Mission Green: SC bans mining in Aravali hills
Terming the environment and ecology national assets, the Supreme Court on Friday suspended all mining activities in the Aravali hills in Haryana. HT Correspondent reports.india Updated: May 09, 2009 00:43 IST
Terming the environment and ecology national assets, the Supreme Court on Friday suspended all mining activities in the Aravali hills in Haryana.
The order means there can be no mining in an area of 448 sq km — more than a third the size of Delhi’s 1,438 sq km — across Faridabad, Gurgaon and Mewat that was once supposed to be set aside for a national park.
“Time has now come…to suspend mining in the above area till statutory provisions for restoration and reclamation are duly complied with, particularly in cases where pits/quarries have been left abandoned,” said the court.
Stating that the environment and ecology were “subject to inter-generational equity”, the court invoked the principle of sustainable development, which, it said, was a part of Article 21 the Constitution (right to life). The order was passed by a bench headed by Chief Justice KG Balakrishnan.
Noting that none of the statutory requirements had been complied with by the mining lease holders, the court said: “In the circumstances…we hereby suspend all mining operations in the Aravalli Hill Range falling in Haryana within the area of approximately 448 sq km in the districts of Faridabad and Gurgaon including Mewat…”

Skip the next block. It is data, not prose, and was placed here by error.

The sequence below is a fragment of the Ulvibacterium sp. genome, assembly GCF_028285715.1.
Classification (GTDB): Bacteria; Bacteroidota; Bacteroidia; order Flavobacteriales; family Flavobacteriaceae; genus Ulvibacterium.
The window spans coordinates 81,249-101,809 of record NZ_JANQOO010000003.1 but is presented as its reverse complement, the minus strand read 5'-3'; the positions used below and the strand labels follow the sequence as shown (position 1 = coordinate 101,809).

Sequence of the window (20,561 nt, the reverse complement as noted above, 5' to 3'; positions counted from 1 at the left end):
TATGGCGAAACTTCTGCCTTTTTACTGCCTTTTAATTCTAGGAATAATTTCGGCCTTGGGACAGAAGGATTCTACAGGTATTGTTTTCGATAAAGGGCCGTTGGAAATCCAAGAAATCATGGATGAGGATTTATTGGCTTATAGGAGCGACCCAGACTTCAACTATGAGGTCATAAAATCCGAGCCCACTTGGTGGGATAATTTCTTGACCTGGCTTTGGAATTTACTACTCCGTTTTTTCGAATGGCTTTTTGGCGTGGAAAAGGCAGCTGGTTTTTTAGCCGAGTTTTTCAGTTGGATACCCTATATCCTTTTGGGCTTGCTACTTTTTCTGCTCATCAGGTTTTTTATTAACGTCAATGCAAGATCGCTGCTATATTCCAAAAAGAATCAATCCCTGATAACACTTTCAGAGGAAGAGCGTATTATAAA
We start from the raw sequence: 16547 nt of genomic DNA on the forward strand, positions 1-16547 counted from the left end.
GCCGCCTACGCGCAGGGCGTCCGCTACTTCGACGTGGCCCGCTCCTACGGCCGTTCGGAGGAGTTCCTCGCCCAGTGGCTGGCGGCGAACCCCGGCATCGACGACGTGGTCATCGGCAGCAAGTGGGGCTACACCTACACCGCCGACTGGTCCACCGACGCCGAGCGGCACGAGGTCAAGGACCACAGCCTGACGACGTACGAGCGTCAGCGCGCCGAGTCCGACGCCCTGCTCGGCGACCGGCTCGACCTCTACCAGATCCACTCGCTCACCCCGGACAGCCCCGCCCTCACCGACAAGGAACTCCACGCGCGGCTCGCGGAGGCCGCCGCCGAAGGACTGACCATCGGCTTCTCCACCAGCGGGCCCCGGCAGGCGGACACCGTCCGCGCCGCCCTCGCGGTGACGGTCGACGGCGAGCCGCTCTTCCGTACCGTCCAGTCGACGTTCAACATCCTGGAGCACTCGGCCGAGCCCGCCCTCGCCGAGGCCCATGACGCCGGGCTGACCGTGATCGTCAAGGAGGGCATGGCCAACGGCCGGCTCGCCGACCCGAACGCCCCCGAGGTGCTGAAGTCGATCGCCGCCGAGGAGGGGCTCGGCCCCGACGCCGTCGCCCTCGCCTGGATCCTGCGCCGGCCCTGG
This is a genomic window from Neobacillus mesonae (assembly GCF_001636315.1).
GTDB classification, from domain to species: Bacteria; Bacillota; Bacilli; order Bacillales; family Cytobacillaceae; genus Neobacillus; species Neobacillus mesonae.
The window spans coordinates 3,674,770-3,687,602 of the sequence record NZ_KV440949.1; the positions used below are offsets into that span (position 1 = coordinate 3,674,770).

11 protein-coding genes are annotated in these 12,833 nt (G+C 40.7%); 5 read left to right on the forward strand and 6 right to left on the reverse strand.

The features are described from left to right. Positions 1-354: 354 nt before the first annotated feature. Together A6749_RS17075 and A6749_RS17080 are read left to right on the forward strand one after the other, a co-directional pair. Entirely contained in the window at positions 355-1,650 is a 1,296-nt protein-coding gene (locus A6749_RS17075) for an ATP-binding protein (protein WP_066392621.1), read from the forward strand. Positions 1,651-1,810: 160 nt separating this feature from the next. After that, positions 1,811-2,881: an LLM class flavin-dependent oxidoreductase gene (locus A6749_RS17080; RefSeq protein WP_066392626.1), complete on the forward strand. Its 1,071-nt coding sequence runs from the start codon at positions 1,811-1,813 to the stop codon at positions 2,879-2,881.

The court said the suspension would remain in force till a reclamation plan certified by Haryana, the environment and forests ministry and the court-appointed central empowered committee was prepared in accordance with the statutory provisions, rules and guidelines.
On the issue of granting permission to Haryana to excavate minor minerals from a localised area of 600 hectares out of 448 sq km for purposes of excavating construction material needed for construction of houses, sports complexes and other buildings, the court said it would be considered in July.
“In the past, when mining leases were granted, requisite clearances for carrying out mining operations were not obtained which have resulted in land and environmental degradation,” said the court.
It recalled how the court had in 2004 predicted, “If, despite stringent conditions, the degradation of environment continues and reaches a stage of no-return, this court may have to consider, at a later date, the closure of mining activity in areas where there is such a risk.”